Santorini 2: Volcano

We have our first view of the Santorini caldera exactly at sunset (I am sure George engineered it this way).

Easy enough to find pictures; hard for those pictures to convey the drama of emerging from the close little alleyways of the town (almost Arabic in their coolness, though totally cruise-ship oriented in their contents – good jewelry, bad painting, “We ship anywhere” on crockery) to a sudden view of the whole circle of the volcano – raw, edgy, dipped into the sea opposite us, but clear in its crescent moon-like embrace of 24 square miles of ruffled water dotted with ships, bigger than Haleakala in Maui, with us perched on its highest point above the absolute black cliff straight down a couple of thousand feet into the harbor far below.

The explosion of this volcano, around 1600 BC, shook the Mediterranean world. The ash has been found in the Greenland ice, and in the rings of fallen sequoias in California. It produced a tsunami of 500 feet (the Javan tsunami of a couple of years ago was 60 feet). The island of Santorini itself was of course obliterated, and the island of Kriti (Crete) to its south took the full force of the tsunami and earthquake, and these two islands were the seat of the ancient Minoan civilization, that of the House of the Ax and the Labyrinth, the bull dance and the mosaics of Knossos, which ruled the whole of the eastern Mediterranean and perhaps beyond before the rise of the Phoenicians, the Athenian states and the whole Platonic school (Plato himself, writing many centuries after the event, theorized that the earthquake and volcano sank Atlantis, placing Atlantis here in Santorini), and way before the Roman triremes ruled the waves. The mighty Minoan empire was wiped out in a matter of days, never to rise again. See Mary Renault’s The King Must Die for a fictional but brilliantly realized tale of this time.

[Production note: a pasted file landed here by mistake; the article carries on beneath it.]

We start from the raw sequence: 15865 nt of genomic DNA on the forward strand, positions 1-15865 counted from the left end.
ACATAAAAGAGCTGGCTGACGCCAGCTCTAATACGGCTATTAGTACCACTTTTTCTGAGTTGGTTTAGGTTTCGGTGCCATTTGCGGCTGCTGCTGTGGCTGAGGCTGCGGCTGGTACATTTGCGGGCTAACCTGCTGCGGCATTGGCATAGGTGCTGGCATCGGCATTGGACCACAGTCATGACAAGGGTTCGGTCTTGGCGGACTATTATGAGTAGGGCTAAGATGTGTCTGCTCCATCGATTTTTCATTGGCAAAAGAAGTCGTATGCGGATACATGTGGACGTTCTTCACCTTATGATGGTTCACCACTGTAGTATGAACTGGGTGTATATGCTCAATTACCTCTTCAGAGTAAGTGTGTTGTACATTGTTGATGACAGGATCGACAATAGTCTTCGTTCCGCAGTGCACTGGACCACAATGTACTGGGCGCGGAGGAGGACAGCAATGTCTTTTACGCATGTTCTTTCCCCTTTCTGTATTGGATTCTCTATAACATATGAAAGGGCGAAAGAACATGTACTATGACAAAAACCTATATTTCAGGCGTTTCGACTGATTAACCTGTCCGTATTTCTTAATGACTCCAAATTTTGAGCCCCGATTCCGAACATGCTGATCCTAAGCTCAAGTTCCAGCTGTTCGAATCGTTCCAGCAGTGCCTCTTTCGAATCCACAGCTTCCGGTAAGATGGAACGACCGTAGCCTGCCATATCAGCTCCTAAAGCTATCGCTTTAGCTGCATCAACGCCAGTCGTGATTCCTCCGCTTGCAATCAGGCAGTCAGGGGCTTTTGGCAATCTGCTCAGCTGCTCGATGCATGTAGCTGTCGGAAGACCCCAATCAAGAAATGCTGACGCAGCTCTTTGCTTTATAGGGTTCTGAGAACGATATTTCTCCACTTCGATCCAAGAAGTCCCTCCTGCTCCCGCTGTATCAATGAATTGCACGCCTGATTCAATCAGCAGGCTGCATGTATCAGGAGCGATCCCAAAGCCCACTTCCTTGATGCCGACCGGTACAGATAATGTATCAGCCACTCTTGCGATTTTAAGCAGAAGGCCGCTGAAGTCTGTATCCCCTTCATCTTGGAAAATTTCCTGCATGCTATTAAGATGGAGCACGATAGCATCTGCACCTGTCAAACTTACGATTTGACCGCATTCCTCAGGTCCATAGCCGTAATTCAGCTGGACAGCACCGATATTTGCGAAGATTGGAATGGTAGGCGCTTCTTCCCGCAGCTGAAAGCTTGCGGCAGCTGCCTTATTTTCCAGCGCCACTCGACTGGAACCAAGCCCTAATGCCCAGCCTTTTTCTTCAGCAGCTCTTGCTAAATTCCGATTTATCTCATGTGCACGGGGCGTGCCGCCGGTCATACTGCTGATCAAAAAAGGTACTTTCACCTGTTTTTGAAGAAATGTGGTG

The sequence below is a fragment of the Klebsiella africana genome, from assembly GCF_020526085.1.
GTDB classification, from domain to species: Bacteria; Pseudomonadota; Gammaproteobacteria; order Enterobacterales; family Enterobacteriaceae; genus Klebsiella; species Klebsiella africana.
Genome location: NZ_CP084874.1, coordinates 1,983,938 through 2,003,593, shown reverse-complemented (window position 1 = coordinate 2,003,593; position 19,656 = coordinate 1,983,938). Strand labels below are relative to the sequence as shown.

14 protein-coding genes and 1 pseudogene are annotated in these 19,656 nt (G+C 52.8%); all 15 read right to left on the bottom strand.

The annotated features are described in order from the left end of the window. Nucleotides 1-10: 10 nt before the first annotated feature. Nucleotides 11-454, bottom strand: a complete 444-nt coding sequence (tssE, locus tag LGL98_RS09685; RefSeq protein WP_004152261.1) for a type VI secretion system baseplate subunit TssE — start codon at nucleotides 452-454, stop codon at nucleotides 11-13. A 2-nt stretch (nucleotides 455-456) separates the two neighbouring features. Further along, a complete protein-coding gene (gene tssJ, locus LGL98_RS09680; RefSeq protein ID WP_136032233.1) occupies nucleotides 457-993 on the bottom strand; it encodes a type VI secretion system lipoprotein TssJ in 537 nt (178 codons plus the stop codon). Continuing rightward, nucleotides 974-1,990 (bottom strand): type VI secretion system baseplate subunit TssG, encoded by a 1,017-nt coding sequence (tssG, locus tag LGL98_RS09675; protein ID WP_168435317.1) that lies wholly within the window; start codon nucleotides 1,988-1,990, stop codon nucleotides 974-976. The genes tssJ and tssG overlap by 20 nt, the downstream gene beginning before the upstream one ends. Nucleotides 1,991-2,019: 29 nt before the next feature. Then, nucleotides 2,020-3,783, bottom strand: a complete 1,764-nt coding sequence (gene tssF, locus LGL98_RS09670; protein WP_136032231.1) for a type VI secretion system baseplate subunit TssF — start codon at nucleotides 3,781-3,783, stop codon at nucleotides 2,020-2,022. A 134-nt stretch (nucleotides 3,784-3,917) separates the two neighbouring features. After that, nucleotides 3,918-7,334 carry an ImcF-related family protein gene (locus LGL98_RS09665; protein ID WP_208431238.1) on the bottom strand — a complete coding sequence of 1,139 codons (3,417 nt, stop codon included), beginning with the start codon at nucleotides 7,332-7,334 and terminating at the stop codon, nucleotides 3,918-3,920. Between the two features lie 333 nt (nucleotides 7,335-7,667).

And oh yes, one other minor effect of this huge cataclysm: the initial pull of the tsunami drained the water around the head of the Red Sea, allowing a small group of escaping slaves from a minor tribe on the Levant to cross to safety from Egypt to the Sinai, while the pursuing army was caught in the returning water of the tsunami itself. “Pharoah’s army got drownded, Oh, Mary, don’t you weep.”

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